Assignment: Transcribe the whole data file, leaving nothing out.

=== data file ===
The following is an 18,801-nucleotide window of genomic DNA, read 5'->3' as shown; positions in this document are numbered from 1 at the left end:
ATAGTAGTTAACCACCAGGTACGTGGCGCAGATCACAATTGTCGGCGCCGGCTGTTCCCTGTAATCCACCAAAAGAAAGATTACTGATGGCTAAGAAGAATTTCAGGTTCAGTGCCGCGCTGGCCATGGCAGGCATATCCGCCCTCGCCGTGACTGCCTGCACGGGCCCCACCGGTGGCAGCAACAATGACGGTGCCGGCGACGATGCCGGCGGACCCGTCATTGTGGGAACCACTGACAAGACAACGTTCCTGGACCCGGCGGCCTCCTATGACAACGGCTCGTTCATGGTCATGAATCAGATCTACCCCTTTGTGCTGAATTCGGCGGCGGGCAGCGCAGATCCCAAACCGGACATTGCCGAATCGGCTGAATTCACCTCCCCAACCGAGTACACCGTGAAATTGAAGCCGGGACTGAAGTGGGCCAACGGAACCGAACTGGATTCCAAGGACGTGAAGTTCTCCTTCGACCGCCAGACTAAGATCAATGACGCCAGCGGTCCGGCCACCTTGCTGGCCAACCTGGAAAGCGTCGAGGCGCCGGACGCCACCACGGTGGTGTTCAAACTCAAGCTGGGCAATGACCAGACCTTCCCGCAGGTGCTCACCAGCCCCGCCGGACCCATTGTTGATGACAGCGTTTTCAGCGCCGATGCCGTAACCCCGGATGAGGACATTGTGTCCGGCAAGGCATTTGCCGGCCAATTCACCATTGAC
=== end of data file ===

The following is an 18,801-nucleotide window of genomic DNA, read 5'->3' as shown; positions in this document are numbered from 1 at the left end:
ATAGTAGTTAACCACCAGGTACGTGGCGCAGATCACAATTGTCGGCGCCGGCTGTTCCCTGTAATCCACCAAAAGAAAGATTACTGATGGCTAAGAAGAATTTCAGGTTCAGTGCCGCGCTGGCCATGGCAGGCATATCCGCCCTCGCCGTGACTGCCTGCACGGGCCCCACCGGTGGCAGCAACAATGACGGTGCCGGCGACGATGCCGGCGGACCCGTCATTGTGGGAACCACTGACAAGACAACGTTCCTGGACCCGGCGGCCTCCTATGACAACGGCTCGTTCATGGTCATGAATCAGATCTACCCCTTTGTGCTGAATTCGGCGGCGGGCAGCGCAGATCCCAAACCGGACATTGCCGAATCGGCTGAATTCACCTCCCCAACCGAGTACACCGTGAAATTGAAGCCGGGACTGAAGTGGGCCAACGGAACCGAACTGGATTCCAAGGACGTGAAGTTCTCCTTCGACCGCCAGACTAAGATCAATGACGCCAGCGGTCCGGCCACCTTGCTGGCCAACCTGGAAAGCGTCGAGGCGCCGGACGCCACCACGGTGGTGTTCAAACTCAAGCTGGGCAATGACCAGACCTTCCCGCAGGTGCTCACCAGCCCCGCCGGACCCATTGTTGATGACAGCGTTTTCAGCGCCGATGCCGTAACCCCGGATGAGGACATTGTGTCCGGCAAGGCATTTGCCGGCCAATTCACCATTGAC